Wednesday, 17 March 2010

Fast & Slow

It was the first morning in a while where I could rise from bed with a good eight hours sleep under my belt. It was slightly unfair, I thought, that I had the beginnings of a sore throat. Never mind, I still had to do my five mile race pace jaunt today.

A mile in I realised that race pace might be pushing it today. I felt awful. I can always tell when things are going wrong. My face feels like it’s unusually hot and there’s this uneasy feeling in my stomach that hovers just underneath the tiredness. At that point in my run I wasn’t sure whether I would be able to complete it let alone go at race pace. However, a certain feeling of stubbornness reared its magnificent head and I persevered.

I have been reading a book about fell running called Feet in the Clouds by a chap called Richard Askwith. What becomes evident from his history of the sport is the hardiness of the people who train on the fells each day. These athletes push themselves up and down mountains through the pain of serious injuries that would cause most road runners to take a couple of weeks off. So, I wasn’t going to let the small matter of an oncoming cold ruin my race pace. Who knows, I might have to run through illness when racing so I need to get used to it.

With my resolve steadied I pushed on and with a mile to go I was surprised to see that my pace exceeded even my race pace. I finished with a big sprint and averaged a 9.42mile/min pace over 5.2 miles. This is my fastest run of any distance so I was very pleased especially considering how bad I felt for most of it. However, I paid for it in the hours after. I had felt dehydrated all day so was gasping for a drink when I got back even though I had a sports drink before. Felt a great urge for food and thought that a bowl of Shreddies would do the trick. However, my temperature kept on jumping around making me feel awkward and awful. Even after a big plate of pasta, cheese and tuna I now feel shattered and feel like I’ve done much more than a 50 minute run. I think it’s a combination of being tired after work, hunger, dehydration and feeling a bit ill. The dehydration is a symptom of my illness so the main points are as follows. Firstly, I need to have a think about whether it’s a good idea to have my race pace run directly after my work shift. I’m often very tired on Wednesday evenings so it might be an idea to have an easier run on these days. The other point is to watch the nutrition on the Wednesdays. I need to have a banana or something before leaving work.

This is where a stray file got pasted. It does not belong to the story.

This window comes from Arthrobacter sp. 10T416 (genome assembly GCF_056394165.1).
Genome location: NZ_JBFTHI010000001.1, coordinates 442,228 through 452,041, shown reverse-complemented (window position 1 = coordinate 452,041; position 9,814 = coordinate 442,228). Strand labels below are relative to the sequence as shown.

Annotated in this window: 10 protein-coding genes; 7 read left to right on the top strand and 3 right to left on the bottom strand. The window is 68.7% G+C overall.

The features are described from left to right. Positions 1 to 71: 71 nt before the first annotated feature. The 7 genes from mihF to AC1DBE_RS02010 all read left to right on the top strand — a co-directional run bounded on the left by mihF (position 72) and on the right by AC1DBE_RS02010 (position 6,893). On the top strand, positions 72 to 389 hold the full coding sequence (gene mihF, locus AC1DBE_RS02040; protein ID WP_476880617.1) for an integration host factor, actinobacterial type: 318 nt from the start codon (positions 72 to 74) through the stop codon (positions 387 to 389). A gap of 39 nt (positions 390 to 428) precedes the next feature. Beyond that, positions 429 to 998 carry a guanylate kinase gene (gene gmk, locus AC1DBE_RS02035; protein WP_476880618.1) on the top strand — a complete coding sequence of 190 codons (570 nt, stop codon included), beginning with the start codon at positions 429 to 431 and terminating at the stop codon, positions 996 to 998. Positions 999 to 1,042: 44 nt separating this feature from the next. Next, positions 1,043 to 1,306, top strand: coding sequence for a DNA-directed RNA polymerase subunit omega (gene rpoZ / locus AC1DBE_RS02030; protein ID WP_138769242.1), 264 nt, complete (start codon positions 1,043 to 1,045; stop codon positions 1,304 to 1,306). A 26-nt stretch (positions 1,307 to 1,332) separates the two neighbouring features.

A note about the lack of photos. I have inextricably lost my waist pack so I cannot carry the various accoutrements that I usually have with me. This usually includes my house key, my phone, a five pound note, a coat if it’s likely to rain and, of course, my trusty camera. I have ordered a fancy new waist pack but am waiting for the cogs and gears of the UK postal system to get it to me. I like having a camera with me as it relieves the occasional boredom or pain of certain runs. A friendly reminder that I am primarily doing these runs to have fun and to see the countryside that I would otherwise miss or ignore.

I must not get ill. I must not get ill...


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